Six Germans indicted for the spectacular theft of a Dresden museum
German prosecutors said on Thursday they had charged six men in a spectacular 2019 heist when more than a dozen diamond-encrusted artifacts worth more than 100 million euros were snatched from a state museum.
The suspects, all German nationals between the ages of 22 and 27, are charged with aggravated gang robbery and aggravated arson.
Two of them had previous convictions for stealing a 100-kilogram (220-pound) gold coin from Berlin’s Bode Museum in 2017 – another theft that rocked Germany.
Armed with a loaded revolver and a self-loading pistol with a silencer, the men reportedly stormed into Dresden’s Green Vault museum in the early hours of November 25, 2019, carrying off 21 jewels encrusted with more than 4,300 diamonds.
The insured value of the coins reached 113.8 million euros ($135 million), prosecutors said in a statement.
None of the stolen items have been found.
The suspects are said to have started a fire to cut off the power supply to the street lights around the museum just before the burglary.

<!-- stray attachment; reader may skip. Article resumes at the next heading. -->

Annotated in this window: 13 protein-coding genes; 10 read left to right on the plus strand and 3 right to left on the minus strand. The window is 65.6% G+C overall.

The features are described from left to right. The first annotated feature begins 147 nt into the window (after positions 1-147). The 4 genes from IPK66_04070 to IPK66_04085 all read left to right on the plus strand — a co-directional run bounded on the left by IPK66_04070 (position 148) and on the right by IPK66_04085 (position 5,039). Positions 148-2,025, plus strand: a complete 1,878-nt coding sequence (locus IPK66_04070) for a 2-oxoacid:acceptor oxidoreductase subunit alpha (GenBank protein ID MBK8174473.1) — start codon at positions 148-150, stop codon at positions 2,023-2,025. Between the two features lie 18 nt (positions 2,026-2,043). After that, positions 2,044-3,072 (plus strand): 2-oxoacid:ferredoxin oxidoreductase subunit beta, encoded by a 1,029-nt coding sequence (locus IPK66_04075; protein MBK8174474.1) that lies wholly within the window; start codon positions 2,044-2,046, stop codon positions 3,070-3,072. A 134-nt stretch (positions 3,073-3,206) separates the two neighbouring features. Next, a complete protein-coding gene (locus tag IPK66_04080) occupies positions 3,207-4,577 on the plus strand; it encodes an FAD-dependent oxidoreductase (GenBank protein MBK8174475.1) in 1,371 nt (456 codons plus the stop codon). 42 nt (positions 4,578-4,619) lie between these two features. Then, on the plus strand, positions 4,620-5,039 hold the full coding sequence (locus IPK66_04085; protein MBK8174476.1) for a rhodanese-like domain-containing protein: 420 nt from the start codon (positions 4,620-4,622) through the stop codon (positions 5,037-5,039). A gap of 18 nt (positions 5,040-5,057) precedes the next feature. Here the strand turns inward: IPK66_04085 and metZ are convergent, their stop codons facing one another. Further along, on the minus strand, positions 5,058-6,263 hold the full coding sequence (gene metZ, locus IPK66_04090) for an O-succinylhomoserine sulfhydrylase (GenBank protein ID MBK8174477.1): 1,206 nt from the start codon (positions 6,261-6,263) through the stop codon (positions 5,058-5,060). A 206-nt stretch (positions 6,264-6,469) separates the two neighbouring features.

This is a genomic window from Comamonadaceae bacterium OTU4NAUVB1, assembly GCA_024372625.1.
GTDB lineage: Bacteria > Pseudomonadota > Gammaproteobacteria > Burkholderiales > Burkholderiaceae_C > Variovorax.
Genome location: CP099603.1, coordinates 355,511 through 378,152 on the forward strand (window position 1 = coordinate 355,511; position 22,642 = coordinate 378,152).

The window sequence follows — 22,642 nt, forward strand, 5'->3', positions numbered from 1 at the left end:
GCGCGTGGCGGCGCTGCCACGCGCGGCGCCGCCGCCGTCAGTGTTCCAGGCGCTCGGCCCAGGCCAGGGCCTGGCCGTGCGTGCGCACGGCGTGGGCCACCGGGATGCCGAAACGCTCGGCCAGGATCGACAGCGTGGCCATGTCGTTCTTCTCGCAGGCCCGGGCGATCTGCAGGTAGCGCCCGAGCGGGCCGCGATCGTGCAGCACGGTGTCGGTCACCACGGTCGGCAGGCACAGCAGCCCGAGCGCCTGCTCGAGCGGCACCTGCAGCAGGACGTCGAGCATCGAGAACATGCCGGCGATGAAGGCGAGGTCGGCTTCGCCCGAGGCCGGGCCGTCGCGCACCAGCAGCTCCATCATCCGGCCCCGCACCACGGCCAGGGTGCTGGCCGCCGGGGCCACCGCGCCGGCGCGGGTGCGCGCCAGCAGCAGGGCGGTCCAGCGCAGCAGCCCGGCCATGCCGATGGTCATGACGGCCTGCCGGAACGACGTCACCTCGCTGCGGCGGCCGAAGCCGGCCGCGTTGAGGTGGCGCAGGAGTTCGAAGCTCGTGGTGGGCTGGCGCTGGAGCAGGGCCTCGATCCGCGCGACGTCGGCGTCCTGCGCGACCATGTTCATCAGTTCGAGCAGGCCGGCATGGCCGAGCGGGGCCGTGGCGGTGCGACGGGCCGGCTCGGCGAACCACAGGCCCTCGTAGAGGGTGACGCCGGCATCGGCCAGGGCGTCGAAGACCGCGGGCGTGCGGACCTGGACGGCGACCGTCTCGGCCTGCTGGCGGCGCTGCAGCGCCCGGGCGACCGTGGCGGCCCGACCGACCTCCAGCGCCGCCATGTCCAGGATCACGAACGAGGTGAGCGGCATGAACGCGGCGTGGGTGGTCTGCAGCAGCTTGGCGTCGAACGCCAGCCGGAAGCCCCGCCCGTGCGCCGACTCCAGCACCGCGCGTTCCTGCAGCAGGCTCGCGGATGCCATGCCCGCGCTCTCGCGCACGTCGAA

And while they were making their jaunt to Berlin, they allegedly set fire to an Audi S6 in an underground car park, leaving a total of 61 vehicles damaged.
The material damage is estimated at more than one million euros.
– Clan link –
Investigators are still looking for the stolen items, prosecutors added.
The Royal Palace in Dresden, which runs the museum, had said the items seized were priceless 18th-century jewelery and other valuables from the collection of Saxon ruler Augustus the Strong.
They included a sword whose hilt is encrusted with nine large diamonds and 770 small diamonds, and a shoulder pad which contains the famous 49-carat Dresden white diamond, the royal palace in Dresden said.
Prosecutors did not name the suspects.
But during their manhunt, police confirmed they were members of the so-called “Remmo clan”, a family of Arab descent known for its links to organized crime.
In recent years, these “clans” of mainly Middle Eastern origin have become a particular target for the Berlin police.
In 2019, investigators targeted the Remmos with the seizure of 77 properties worth a total of 9.3 million euros, accusing them of having been bought with the proceeds of various crimes, including a bank robbery in 2014 .
Police also found no trace of the Canadian coin taken in the March 2017 heist at the Bode Museum, located near Chancellor Angela Merkel’s Berlin apartment.
The “Big Maple Leaf”, one of five coins minted in 2007, is considered the second largest gold coin in the world after the one-ton Australian kangaroo issued in 2012.
© 2021 AFP